You can't have two same feeders to an outbuilding
To be more precise, you cannot have two feeders if the voltage is the same. So for instance you are allowed to have a 120/240V feeder, and then a 120V-only feeder. But not dual 120/240 feeders.
Check with your AHJ if you can have a 120/240V feeder and a 240V-only feeder and move all your 240V-only loads there, however there are scant few 240-only loads (water heater, A/C) and 240-only panels are very confusing to "the next guy" who is likely to not realize it's a 240-only panel and land a neutral on the ground bus out of habit.
Option 1, the "right" way:
Abandon the existing feeder, this may be for the best if it is 3-wire feeder. Run a large 120/240V feeder that covers all the house's needs, and make the existing subpanel a sub-sub-panel of what you're installing now. So 2 more spaces needed (see how fast they go?)
Option 2: The "cheap" way:
Downgrade this circuit to 120V-only, and wire the new subpanel as a 120V-only panel. You would run one single hot in conduit, and split it to land it on both lugs of the shutoff switch (which is probably a breaker of some kind). It cannot support 240V loads and must not use MWBCs.
However at 120V, you need to flow twice the amps for the same power - so where a 60A/120-240V service is needed you need a 125A service of 120V only. Or not, depending on your load calcs. Also, at 120V, you have twice the voltage drop, which starts to matter at this distance, so if your expected actual loads will be within 40% of the breaker size, upsize your wire 2 numerical sizes. Also, with wire sizes larger than #6 you should really switch to aluminum feeder, which requires upsizing 2 numerical wire sizes. "You're gonna need a bigger conduit!"
One more thing: if you a sending two feeders over, the old and new panel must be right next to each other. This is due to the "Rule of Six": you must be able to cut all power to the building with less than 6 switch throws, and those must be obvious, and in one location.
The rest of this answer was written before I realized you already had a 120/240V feeder going to the outbuilding.
Reasonable, but... That panel is way, way too small
Far and away the #1 panel question we get is "I am out of panel spaces, what can I do?" The sad thing is, the price differential for larger panels is just crazy small - a couple of bucks per space. Whoever installed their too-small panel, got a few pizzas with the savings. Whoo whoo. And now the homeowner has a $2000 problem.
This isn't a tiny house with trailer wheels under it. At 1200sf it's a real, full sized house, and needs a proper panel. My go-to panel is 42 space, but since you have a mind toward small, consider 30 space, but that is absolutely the smallest I'd go. Seriously.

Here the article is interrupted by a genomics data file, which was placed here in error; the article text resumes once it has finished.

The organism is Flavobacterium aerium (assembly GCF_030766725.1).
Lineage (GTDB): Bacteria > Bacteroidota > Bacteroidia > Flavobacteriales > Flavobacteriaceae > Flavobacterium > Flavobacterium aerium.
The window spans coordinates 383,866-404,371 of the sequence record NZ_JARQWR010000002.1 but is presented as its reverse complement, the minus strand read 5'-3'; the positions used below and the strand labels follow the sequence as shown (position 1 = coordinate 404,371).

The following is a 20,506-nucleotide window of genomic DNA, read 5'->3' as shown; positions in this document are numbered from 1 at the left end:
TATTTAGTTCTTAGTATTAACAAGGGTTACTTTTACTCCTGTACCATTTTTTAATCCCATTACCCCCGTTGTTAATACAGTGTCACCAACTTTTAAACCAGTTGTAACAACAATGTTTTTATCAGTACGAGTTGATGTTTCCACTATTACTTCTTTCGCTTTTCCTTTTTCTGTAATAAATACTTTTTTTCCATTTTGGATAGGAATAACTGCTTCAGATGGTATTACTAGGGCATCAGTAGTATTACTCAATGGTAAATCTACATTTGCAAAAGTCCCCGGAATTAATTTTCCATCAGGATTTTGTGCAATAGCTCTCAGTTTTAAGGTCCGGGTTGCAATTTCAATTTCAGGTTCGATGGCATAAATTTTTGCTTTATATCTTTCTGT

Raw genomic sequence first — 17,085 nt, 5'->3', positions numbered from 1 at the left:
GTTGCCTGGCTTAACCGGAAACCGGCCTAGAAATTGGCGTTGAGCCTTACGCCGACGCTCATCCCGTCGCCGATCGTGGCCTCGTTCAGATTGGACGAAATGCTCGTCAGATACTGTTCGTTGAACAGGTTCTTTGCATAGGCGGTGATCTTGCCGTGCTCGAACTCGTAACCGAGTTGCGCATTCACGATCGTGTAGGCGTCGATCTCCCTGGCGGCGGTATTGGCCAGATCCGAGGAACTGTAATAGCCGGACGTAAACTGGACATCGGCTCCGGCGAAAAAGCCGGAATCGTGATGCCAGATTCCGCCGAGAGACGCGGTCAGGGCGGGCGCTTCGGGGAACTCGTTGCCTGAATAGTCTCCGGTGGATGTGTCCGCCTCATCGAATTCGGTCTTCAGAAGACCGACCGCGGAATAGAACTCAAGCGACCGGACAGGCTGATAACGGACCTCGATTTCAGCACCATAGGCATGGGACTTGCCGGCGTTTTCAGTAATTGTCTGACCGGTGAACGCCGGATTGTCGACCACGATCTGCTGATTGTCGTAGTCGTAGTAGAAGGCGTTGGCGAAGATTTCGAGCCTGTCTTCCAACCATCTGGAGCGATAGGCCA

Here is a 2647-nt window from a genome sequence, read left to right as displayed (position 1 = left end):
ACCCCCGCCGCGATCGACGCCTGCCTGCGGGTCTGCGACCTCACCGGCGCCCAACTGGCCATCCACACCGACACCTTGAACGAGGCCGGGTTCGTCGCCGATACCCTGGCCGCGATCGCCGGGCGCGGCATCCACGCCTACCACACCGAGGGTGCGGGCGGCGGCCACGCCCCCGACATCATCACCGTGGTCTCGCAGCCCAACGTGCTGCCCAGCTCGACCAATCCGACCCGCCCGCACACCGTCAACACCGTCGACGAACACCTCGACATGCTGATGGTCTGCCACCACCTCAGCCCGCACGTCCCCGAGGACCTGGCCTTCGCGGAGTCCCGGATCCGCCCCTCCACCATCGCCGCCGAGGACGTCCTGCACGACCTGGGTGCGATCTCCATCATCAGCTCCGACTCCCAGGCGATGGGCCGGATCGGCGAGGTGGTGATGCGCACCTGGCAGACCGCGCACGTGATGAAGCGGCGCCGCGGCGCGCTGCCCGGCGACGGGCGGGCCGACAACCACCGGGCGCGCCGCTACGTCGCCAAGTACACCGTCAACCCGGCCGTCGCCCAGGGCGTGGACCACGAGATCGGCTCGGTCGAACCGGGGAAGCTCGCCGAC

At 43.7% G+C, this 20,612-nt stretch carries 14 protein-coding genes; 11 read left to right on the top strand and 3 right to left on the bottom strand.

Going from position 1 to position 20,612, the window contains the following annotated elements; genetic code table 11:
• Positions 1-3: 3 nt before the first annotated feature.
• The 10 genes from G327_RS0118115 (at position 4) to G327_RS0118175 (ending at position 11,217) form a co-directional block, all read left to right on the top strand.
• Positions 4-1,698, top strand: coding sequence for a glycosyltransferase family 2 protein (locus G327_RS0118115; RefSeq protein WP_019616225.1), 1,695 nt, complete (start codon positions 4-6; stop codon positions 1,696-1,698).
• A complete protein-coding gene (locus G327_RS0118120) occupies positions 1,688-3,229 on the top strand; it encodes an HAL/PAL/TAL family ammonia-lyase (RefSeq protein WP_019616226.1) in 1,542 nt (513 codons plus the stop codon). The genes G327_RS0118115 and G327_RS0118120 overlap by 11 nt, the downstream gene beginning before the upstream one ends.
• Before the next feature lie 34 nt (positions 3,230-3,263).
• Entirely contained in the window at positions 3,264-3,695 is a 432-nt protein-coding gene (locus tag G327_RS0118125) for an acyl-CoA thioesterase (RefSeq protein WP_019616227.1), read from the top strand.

"I can use thise 2 breakers/1 space double-stuff breakers". Not anymore. Almost every circuit these days needs AFCI, GFCI or both, and those breakers do not come in double-stuff.
Since it is an outbuilding, it needs a main shutoff switch, but does not need a main breaker. The cheapest way to get a shutoff switch is use a panel with a main breaker, as you propose. The main breaker can be of any size, and does not need to be the same size as the supply breaker. In fact, making it the same size is pointless, since it isn't really possible to "sequence breakers" so the local one trips first. Murphy's Law says the main-house breaker will trip first anytime it is raining. :)
So I recommend a 30-42 space panel with a built in main breaker of any size (commonly 200A on a panel with that many spaces)... So the panel has an obvious main, unlike these backfed jobs where you can't tell which is the main. Nice if it comes with accessory ground bars so you don't have to buy those. Also look for packs that include "bonus breakers". Larger panels come with more bonus breakers, that alone can pay for the difference in cost.
That panel you specced is actually a 6 space panel. For your shutoff switch, you specced a retrofittable "main breaker", and that actually is nothing more than a backfed breaker, meaning it sits in the main breaker area, taking 2 of the 8 spaces (And must be strapped down with the THQLRK2 Retainer kit). It would have been desperately small and you would have regretted it the first time you tried to add a circuit. I get where that panel was $20, but not after you add the grounding bars, the "main" breaker and the THQLRK2 kit.
A too-small panel means having to double-up on circuits too much, and making sacrifices like having clump the fridge onto kitchen receptacle circuits, so being unable to dedicate a non-GFCI circuit for the fridge. (Another frequent question we get, "how do I stop my fridge from tripping GFCIs?"). There are so many ways to dramatically improve usability of house wiring and it doesn't cost more than a latte.
And think ahead on that conduit
1" will get the job done today, but will foreclose on ever upgrading the power or using cheaper aluminum wire. It may also be a difficult pull, and where that gets ya is if you find the pull too difficult, you end up having to call the professionals. They won't do just the pull, they'll insist on doing the whole job soup to nuts. Suddenly you have a $1000 electrician bill, but grats, you saved $50 on pipe.
PVC is the cheap stuff, but price it several ways - I would prefer 2" because that is when the price increment starts getting steep. But as a bare minimum, 1-1/4 so that the service could be bumped to 100A in the future.
Do remember comms cable cannot go in the same conduit with mains power, so if you want comms out there, think about dropping a parallel 1/2" conduit into the trench.